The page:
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Univ. Paris-Saclay

Sujet de stage / Master 2 Internship

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Probing Kinetic Inductance Fluctuations in Superconducting Nanoresonators

Contact: LE-SUEUR HELENE, , helene.le-sueur@cea.fr, +33 1 69 08 38 88
The Quantronics group at CEA Saclay is performing research in fundamental solid state physics at very low temperature, and in particular in quantum electronics. One present goal of our team is to elucidate the last missing ingredient of mesoscopic superconductivity: the Quantum Phase Slip Junction.
Possibility of continuation in PhD: Oui
Deadline for application:29/04/2020

Full description:
A Quantum phase slip junction (QPSJ) consisting of very thin disordered superconducting wire is predicted to behave as a non-linear nondissipative capacitor, and to constitute an exact quantum dual of the well know and widely used Josephson junction. The availability of QPSJ would open a broad range of new possibilities for quantum circuit engineering.

By making nanowire resonators in order to realize QPSJ, we have evidenced a strong coupling of the resonator to surrounding charged Two Level Systems, an order of magnitude larger than what is expected from standard dipole / electric field coupling. We have shown this phenomenon is present in several superconductors who have in common their high inductance (high disorder). We have proposed recently [1] a new universal mechanism to explain this strong coupling, through mesoscopic fluctuations of the kinetic inductance. The goal is now to characterize further this mechanism.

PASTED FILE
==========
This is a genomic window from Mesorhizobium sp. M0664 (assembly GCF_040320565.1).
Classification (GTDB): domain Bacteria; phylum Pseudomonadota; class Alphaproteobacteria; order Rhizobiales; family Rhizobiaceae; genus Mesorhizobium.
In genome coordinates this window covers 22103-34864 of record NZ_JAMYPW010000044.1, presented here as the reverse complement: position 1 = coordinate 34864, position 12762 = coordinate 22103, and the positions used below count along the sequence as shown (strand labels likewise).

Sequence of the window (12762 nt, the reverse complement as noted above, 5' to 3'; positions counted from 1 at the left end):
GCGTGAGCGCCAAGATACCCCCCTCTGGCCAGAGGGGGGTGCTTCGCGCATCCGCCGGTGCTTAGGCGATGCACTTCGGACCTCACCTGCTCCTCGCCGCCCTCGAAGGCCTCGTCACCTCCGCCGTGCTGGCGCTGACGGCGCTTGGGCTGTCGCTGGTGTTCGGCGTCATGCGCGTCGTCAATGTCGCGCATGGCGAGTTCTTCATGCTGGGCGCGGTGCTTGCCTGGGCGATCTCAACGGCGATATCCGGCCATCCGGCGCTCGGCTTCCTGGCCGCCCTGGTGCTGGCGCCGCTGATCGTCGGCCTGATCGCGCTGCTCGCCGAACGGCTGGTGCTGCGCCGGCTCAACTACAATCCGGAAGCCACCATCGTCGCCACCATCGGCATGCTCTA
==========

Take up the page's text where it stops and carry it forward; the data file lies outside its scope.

During the internship, the candidate will be involved in the next experiment that we plan to better understand and characterize the TLS / nanowire coupling. He / she will get familiar with nanofabrication, microwave measurements in dilution refrigerator, and the microwave properties of superconductors. The student will be supervised by two permanent researchers, a PhD student and a post-doc working on the subject. A second post-doc will join us in february 2020. The internship could ideally be followed by a PhD thesis.

The candidate should have solid grounds in quantum and solid state physics and should ideally be familiar with data acquisition and analysis (Python, Mathematica, Origin or Igor…). A certain degree of independence and of experimental skills are a plus.

[1] H. le Sueur et al., Microscopic charged fluctuators as a limit to the coherence of disordered superconductor devices, arXiv:1810.12801
Technics/methods used during the internship:
Numerical simulation, nanofabrication, cryogenics, microwave measurements

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